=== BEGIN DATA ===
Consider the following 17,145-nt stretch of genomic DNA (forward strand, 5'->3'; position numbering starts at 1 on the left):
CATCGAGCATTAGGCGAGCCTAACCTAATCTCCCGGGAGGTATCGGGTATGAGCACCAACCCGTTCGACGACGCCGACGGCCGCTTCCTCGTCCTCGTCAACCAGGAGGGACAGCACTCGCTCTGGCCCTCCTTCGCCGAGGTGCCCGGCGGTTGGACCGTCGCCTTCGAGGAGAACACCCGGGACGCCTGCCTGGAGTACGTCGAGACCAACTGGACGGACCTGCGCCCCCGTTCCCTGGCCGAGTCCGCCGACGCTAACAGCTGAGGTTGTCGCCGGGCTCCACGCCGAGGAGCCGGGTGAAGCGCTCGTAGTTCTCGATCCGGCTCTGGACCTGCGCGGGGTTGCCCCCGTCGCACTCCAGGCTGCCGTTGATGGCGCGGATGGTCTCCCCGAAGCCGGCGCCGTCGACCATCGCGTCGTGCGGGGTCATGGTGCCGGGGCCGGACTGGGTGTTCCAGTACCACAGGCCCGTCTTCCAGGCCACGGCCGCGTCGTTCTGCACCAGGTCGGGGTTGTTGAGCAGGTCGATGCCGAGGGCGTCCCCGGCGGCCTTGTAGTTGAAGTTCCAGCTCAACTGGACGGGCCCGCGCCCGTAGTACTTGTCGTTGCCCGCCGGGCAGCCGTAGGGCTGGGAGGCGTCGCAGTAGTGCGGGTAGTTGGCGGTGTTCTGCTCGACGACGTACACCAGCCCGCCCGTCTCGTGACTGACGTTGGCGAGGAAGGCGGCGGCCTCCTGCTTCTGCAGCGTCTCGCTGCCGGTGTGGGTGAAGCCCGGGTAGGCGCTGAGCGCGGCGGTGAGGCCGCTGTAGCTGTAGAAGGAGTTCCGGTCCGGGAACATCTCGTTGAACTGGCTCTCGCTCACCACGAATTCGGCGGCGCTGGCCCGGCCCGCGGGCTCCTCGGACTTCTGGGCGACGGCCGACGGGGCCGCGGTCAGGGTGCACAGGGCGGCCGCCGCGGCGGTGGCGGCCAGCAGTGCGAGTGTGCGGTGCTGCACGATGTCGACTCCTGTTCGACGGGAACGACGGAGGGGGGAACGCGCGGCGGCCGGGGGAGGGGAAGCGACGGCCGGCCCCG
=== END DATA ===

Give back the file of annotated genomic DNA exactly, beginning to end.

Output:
Consider the following 17,145-nt stretch of genomic DNA (forward strand, 5'->3'; position numbering starts at 1 on the left):
CATCGAGCATTAGGCGAGCCTAACCTAATCTCCCGGGAGGTATCGGGTATGAGCACCAACCCGTTCGACGACGCCGACGGCCGCTTCCTCGTCCTCGTCAACCAGGAGGGACAGCACTCGCTCTGGCCCTCCTTCGCCGAGGTGCCCGGCGGTTGGACCGTCGCCTTCGAGGAGAACACCCGGGACGCCTGCCTGGAGTACGTCGAGACCAACTGGACGGACCTGCGCCCCCGTTCCCTGGCCGAGTCCGCCGACGCTAACAGCTGAGGTTGTCGCCGGGCTCCACGCCGAGGAGCCGGGTGAAGCGCTCGTAGTTCTCGATCCGGCTCTGGACCTGCGCGGGGTTGCCCCCGTCGCACTCCAGGCTGCCGTTGATGGCGCGGATGGTCTCCCCGAAGCCGGCGCCGTCGACCATCGCGTCGTGCGGGGTCATGGTGCCGGGGCCGGACTGGGTGTTCCAGTACCACAGGCCCGTCTTCCAGGCCACGGCCGCGTCGTTCTGCACCAGGTCGGGGTTGTTGAGCAGGTCGATGCCGAGGGCGTCCCCGGCGGCCTTGTAGTTGAAGTTCCAGCTCAACTGGACGGGCCCGCGCCCGTAGTACTTGTCGTTGCCCGCCGGGCAGCCGTAGGGCTGGGAGGCGTCGCAGTAGTGCGGGTAGTTGGCGGTGTTCTGCTCGACGACGTACACCAGCCCGCCCGTCTCGTGACTGACGTTGGCGAGGAAGGCGGCGGCCTCCTGCTTCTGCAGCGTCTCGCTGCCGGTGTGGGTGAAGCCCGGGTAGGCGCTGAGCGCGGCGGTGAGGCCGCTGTAGCTGTAGAAGGAGTTCCGGTCCGGGAACATCTCGTTGAACTGGCTCTCGCTCACCACGAATTCGGCGGCGCTGGCCCGGCCCGCGGGCTCCTCGGACTTCTGGGCGACGGCCGACGGGGCCGCGGTCAGGGTGCACAGGGCGGCCGCCGCGGCGGTGGCGGCCAGCAGTGCGAGTGTGCGGTGCTGCACGATGTCGACTCCTGTTCGACGGGAACGACGGAGGGGGGAACGCGCGGCGGCCGGGGGAGGGGAAGCGACGGCCGGCCCCG